Dexamethasone for COVID-19 Patients
Life-Saving Covid-19 Breakthrough
Finally, we have some good news with a “major breakthrough” in the coronavirus pandemic as scientists have found the first drug shown to be able to save the lives of COVID-19 patients, a cheap and widely used steroid called dexamethasone.
A Major Breakthrough
Dexamethasone is a steroid drug typically used to reduce inflammation in other diseases such as arthritis. The trial results announced on Tuesday showed that dexamethasone reduced death rates by around a third among the most severely ill COVID-19 patients.
The researchers who led the trials suggest that the drug should immediately become standard care in patients with severe cases of pandemic disease as their preliminary results, which have not been peer-reviewed, showed promising effects and they said they would work to publish the full details of the trial as soon as possible.
Wasting no time, export restrictions had been introduced and 200,000 courses of the treatment had been stockpiled, and Britain’s health ministry has approved the drug for use in the state-run health service.
An Oxford University professor co-leading the trial, known as the RECOVERY trial, Martin Landray said, “This is a trial result which shows that when the drug dexamethasone is given to COVID-19 patients, who are on ventilators or are on oxygen, at a remarkably low cost, the drug is capable of saving lives. The drug can treat eight patients and save a life for less than 50 pounds ($63).
Peter Horby, his co-lead investigator, called dexamethasone “a major breakthrough.”
So far, only Gilead Sciences Inc’s (GILD.O) remdesivir was seen to shorten the recovery time for hospital patients and no other treatment for COVID-19 has been shown to reduce the mortality of the disease.
A professor of medicine at the University of Washington, Dr. Mark Wurfel said, “Considering the terms of the effect size and the kind of effect, this blows remdesivir out of the water.”
He added saying that this is about to be the largest effect size that we’ve ever seen given its magnitude of improvement in mortality for a critically ill population and cautioned that it is important for the data to be released and reviewed.
The RECOVERY trial (Randomised Evaluation of COVid-19 thERapY) carried out at the University of Oxford compared outcomes of around 4,300 patients who did not get the steroid with those of around 2,100 patients who were randomly assigned to get the steroid.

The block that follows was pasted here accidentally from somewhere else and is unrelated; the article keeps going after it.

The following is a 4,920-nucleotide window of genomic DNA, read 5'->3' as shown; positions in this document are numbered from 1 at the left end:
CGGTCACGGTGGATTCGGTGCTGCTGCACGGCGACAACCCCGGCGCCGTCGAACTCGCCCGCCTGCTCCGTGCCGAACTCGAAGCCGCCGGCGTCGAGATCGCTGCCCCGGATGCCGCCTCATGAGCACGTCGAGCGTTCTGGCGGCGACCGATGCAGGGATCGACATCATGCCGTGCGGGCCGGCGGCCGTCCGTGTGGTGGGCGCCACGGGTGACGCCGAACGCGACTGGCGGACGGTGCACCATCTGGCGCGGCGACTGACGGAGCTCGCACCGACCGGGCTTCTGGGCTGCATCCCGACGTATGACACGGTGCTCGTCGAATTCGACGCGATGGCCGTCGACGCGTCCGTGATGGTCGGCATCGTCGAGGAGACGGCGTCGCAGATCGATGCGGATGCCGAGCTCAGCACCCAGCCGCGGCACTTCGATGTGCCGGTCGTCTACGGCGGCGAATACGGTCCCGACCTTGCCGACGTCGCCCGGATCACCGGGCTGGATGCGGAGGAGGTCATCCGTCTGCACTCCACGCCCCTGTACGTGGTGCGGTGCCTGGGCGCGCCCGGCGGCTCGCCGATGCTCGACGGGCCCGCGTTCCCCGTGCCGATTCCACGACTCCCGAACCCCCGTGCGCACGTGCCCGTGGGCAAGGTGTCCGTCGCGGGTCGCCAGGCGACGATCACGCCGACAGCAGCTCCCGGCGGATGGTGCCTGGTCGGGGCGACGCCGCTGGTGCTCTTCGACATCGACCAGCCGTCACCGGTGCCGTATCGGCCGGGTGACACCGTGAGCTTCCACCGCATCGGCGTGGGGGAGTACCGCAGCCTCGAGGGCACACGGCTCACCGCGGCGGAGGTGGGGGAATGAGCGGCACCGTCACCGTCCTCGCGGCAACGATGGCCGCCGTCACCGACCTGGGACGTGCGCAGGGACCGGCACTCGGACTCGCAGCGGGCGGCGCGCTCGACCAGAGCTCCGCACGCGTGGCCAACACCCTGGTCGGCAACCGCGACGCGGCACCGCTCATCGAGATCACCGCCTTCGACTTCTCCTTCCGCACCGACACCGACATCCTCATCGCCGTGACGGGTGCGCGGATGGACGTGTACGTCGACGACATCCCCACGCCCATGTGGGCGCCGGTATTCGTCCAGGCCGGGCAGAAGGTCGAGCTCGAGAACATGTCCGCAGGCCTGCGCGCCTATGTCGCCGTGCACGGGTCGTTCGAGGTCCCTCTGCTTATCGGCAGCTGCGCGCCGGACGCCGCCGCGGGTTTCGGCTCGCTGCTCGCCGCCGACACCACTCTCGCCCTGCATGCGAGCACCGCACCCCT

A total of 4321 patients randomized to usual care alone were compared with the 2104 randomized patients receiving 6 mg dexamethasone once per day (either by mouth or by intravenous injection) for ten days.
Based on these results, 1 death would be prevented by the treatment of around 25 patients requiring oxygen alone or 8 ventilated patients.
An honorary professor of clinical pharmacology at the University of Birmingham, Robin Ferner said, “For doctors to confidently put the treatment into practice, we hope the data on which these results are based will be published at the earliest.”
At the Northwell hospitals, New York’s largest healthcare system, physicians have been using steroids on a case-by-case basis because they can suppress patients’ immune systems and possibly make them susceptible to other infections, said the deputy physician-in-chief at Northwell Health, Dr. Thomas McGinn. He added that the data could spread the use of steroids in the sickest COVID-19 patients if it is peer-reviewed and legitimized.
Currently, dexamethasone is one of the drugs in shortage on the U.S. Food and Drug Administration’s list. Germany’s Fresenius SE (FREG.DE), one of the largest suppliers, and other suppliers say that they have the drug on the hand.
A Fresenius spokesman said, “To keep up sufficient deliveries, we will seek to increase supply volumes or even production.”
It was also noted from the trail that there was no benefit from treatment with dexamethasone among the patients with COVID-19 who did not require respiratory support.